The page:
Natural Gas Vehicles (NGVs) deliver substantial benefits to the community. These include:
- Increased energy security
- Reduced energy costs
- Reduced air pollution
- Reduced greenhouse emissions
- Use of local resources
- Reduced noise pollution
- Employment opportunities
- Increased road safety
- and more…
Because these benefits are felt by the community at all levels – local, national and international – government policy plays an important role in ensuring these are realised.
Arguments are often presented that government policy should focus on ‘outcomes’ and remain ‘fuel neutral’ and that it should thus be left to market forces to decide which fuels establish a strong market presence. It is agreed that policy should in fact focus on outcomes, but because markets tend to take a more short term view, preferential treatment is often justified for a particular fuel to ensure longer term benefits are realised.
Despite our focus on natural gas as a transport fuel, NGV Global supports policy which includes a range of alternative fuels as the best means of ensuring long-term energy security, diversity and supply. These fuels will vary according to local conditions and vehicle needs, but few fuels offer the same range of applications and geographical distribution of supply as natural gas does. Natural gas is also available either from existing reserves, including coal seam gas, shale gas and potentially – methane hydrates, or via renewable sources such as waste or agricultural matter. For these reasons, natural gas should form a major component of any overall transport fuel mix.
One key lesson that has been learnt in relation to policy is that it must apply to the use of alternative fuels, and not just the purchase of alternative fuelled vehicles (AFVs). Because AFVs can often also be fuelled with gasoline or diesel, AFV benefits have occasionally be used to purchase vehicles, returning a cost benefit to the owner, but the owners have continued to fuel the vehicle with gasoline or diesel, meaning the intended benefits of the program have not been realised. The most well know example of this was in the US State of Arizona, where generous rebates meant buyers could purchase or convert a vehicle and receive rebates in the thousands of dollars, but weren’t actually compelled to use an alternative fuel.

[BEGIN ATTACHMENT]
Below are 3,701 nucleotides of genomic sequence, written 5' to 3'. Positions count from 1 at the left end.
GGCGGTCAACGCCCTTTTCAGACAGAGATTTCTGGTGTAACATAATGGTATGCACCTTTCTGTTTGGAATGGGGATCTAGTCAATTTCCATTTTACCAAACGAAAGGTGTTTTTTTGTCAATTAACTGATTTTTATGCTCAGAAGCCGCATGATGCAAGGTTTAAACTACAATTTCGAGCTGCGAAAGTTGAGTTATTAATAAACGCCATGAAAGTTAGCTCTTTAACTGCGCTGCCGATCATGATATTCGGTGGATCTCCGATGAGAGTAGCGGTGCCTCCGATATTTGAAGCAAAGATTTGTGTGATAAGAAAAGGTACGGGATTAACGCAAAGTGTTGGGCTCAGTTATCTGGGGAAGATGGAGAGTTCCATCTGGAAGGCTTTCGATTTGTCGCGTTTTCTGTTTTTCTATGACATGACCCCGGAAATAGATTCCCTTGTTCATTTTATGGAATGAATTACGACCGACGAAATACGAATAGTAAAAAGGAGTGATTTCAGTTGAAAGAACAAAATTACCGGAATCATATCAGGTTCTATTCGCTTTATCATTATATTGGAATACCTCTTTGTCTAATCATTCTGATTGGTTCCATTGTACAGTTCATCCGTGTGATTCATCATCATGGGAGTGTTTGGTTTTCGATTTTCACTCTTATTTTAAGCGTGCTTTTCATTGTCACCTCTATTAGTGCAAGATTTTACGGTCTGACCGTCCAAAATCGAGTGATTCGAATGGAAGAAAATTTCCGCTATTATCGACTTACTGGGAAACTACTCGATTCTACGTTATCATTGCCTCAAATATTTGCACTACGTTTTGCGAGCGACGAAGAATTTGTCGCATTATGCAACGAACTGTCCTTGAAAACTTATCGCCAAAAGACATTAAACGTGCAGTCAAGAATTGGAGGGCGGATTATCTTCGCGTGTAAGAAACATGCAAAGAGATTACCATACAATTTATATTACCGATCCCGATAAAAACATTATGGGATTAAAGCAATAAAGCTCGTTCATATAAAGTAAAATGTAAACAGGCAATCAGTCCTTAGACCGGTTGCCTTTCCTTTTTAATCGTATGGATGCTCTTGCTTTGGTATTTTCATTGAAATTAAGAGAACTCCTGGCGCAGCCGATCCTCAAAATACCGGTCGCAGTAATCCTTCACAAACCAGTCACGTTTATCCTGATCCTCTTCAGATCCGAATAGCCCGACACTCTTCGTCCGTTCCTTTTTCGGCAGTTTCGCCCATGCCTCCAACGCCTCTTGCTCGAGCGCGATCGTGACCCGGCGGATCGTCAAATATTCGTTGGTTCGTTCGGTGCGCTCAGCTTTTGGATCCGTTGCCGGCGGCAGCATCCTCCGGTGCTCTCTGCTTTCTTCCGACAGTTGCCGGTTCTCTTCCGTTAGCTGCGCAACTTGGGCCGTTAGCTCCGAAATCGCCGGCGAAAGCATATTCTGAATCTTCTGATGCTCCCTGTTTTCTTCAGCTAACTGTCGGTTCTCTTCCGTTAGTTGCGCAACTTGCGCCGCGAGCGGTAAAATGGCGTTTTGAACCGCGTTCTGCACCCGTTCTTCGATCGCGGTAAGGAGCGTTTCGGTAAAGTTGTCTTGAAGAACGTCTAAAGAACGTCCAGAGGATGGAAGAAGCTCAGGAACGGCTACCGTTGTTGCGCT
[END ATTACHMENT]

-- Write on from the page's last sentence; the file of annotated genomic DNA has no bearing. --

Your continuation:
Ultimately, the most effective policies are those which a) provide a direct financial benefit to the end users, but still ensure widespread use of the alternative fuel, and b) provide long-term certainty for vehicle owners, vehicle and engine manufacturers and investors in infrastructure and associated equipment.
NGV Global and its affiliated associations welcome enquiries from all levels of government in relation to policy formation. Please contact our Secretariat if you have any questions or require further assistance.
Examples of possible policies that could be implemented are shown below.
Mandates, though not widely used to date, are an effective measure, provided they are monitored correctly by authorities. Mandates can apply to vehicle owners, such as a mandate to use a particular percentage of a fleet on natural gas, or they can apply to energy suppliers, such as a mandate to provide alternative fuel dispensers on a service station forecourt.
Probably the most widely known example of a mandate in the NGV industry is the public bus system Delhi, India, which is required to use compressed natural gas (CNG). This has resulted in more than 10,000 CNG buses on Delhi’s roads and has been credited with making significant improvements to Delhi’s air quality. The mandates in force in India are unusual, in the sense that they have been imposed by the Supreme Court of India, rather than as a result of Government policy. The Supreme Court decision arose from civil suits brought in relation to the right of citizens to breathe clean air.
Another successful mandate is operational in Southern California, USA, where the South Coast Air Quality Management District (SCAQMD) Clean Fleet Rules, require certain fleet operators to use natural gas vehicles.